Borders’ two Lowland League sides split over decision to end season

Gala Fairydean Rovers playing Vale of Leithen iat Netherdale in October 2017. Pictured are Vale's Jason Stevens and Gala's Scott Main (Photo: Stuart Cobley)Gala Fairydean Rovers playing Vale of Leithen iat Netherdale in October 2017. Pictured are Vale's Jason Stevens and Gala's Scott Main (Photo: Stuart Cobley)
Gala Fairydean Rovers playing Vale of Leithen iat Netherdale in October 2017. Pictured are Vale's Jason Stevens and Gala's Scott Main (Photo: Stuart Cobley)
The Borders’ two Scottish Lowland Football League sides are divided over this week’s decision to end the current season and decide final placings on a points-per-game basis.

Gala Fairydean Rovers have come out as winners following that resolution, announced today, March 30, following a meeting last night, as they’ve been bumped up a league place, from seventh to sixth, but bottom-placed Vale of Leithen fear ending up as losers as relegation hasn’t been ruled out yet.

The Galashiels team are content enough with that result as it would be their highest finish since the creation of the league in 2013, but their Innerleithen neighbours beg to differ, saying this week’s resolution flies in the face of previous agreements to declare the season null and void if it failed to reach the halfway stage.

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The current season had been on hold since Monday, January 11, as part of efforts to curb the spread of coronavirus, and some of its 17 teams hadn’t played for weeks prior to that due to adverse weather, prompting officials to come to the conclusion, that with play unlikely to resume until mid-May, they’d run out of time to attempt to fulfil even half of their fixture list.

At that point, Rovers and Vale had both played a dozen games, with the former being on 22 points and the latter yet to get off the mark.

Representatives of nine clubs voted to call it quits now and declare league placings using a points-per-game formula, with three opposed and five abstaining.

Rovers chairman Ryan Cass said he’d have preferred for play to resume but understands why the final whistle was blown, adding: “Finishing sixth, with our playing budget compared with other big-spending clubs in the league, is a great achievement.

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“However, I’m disappointed the league will not resume because I feel we could have finished even higher.

“The league stopping could not have happened at a worse time for us because the team was playing well, having recorded a deserved win at Bo'ness and narrowly losing to Annan Athletic in the Scottish Cup in a game we could easily have won.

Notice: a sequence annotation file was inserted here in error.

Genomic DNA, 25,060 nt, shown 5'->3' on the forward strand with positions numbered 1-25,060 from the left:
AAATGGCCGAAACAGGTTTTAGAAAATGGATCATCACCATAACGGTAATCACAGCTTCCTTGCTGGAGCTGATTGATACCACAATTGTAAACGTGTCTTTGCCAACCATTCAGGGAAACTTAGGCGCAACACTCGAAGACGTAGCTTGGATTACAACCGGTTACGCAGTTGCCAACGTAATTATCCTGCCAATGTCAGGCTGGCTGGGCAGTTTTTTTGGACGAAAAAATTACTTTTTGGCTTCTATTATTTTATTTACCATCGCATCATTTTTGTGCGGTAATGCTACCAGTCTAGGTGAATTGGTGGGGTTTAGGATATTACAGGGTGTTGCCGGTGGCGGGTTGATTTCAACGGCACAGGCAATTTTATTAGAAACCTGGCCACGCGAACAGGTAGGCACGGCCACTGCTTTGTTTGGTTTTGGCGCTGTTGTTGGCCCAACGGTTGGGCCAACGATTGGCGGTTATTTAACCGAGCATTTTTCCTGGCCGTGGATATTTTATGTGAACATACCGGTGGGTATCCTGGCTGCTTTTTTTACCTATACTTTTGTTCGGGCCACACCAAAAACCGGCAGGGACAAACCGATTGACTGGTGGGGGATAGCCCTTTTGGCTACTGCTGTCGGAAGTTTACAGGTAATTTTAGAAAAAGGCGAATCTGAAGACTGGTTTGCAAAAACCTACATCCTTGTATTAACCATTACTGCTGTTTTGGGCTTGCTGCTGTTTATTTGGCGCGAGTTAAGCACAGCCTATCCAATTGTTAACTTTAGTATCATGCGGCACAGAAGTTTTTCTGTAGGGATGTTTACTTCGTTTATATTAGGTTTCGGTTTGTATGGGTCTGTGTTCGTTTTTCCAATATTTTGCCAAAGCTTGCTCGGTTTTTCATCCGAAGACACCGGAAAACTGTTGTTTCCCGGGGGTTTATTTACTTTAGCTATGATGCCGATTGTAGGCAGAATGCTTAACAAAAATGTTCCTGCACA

“Manager Neil Hastings and his coaches have done a tremendous job and built a team playing a brand of football that the town can be proud of.

“The league has been called off now, though, and we just have to accept it and start preparing for next season, when hopefully restrictions will be lifted and we can get spectators back at our games.

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“The majority of the squad have re-signed for next season and there will be some new faces coming into the squad as we want to continue improving and challenging at the top of the table."

The Netherdale team’s previous highest finish was eighth place in both 2019 and 2015.

They were in 11th place when the previous season was abandoned in mid-April last year soon after the start of the first coronavirus lockdown, with 27 points from 25 games, and Vale were bottom that time round too, with eight points from two matches fewer.

Like Cass, Chris Anderson, player-manager at the Victoria Park club, would have preferred the season to carry on, saying: “The past year has been a stressful one for everyone, with normality coming to a halt in all our lives.

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“The one constant has been Scottish football infighting and baffling decisions. One minute we were allowed to play, the next we weren’t.

“Let’s be clear. I want to stress that we have not performed as well as we would have liked this year. No excuses.

“We have been far from the level required after 12 games, but with 20 games remaining and still not having played everyone around us, who knows what would have happened.

“That aside, all we’ve listened to over the past year was the Scottish Professional Football League closing the door to pyramids and sporting integrity going down the pan. Well, it’s well and truly flushed now.

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“For this exact scenario, we implemented a rule of reaching 50% games for the season to be called. Rules are there to safeguard competition. That trust is now broken.

“Whatever our fate, we will regroup and look forward to rebuilding for next season, whatever league we are in.”

Fife’s Kelty Hearts having been declared champions, they will take part in play-offs with the Scottish Highland Football League’s top team for the chance to claim promotion to League Two.

It was also agreed that next season’s Lowland League season kick off on Saturday, July 17.

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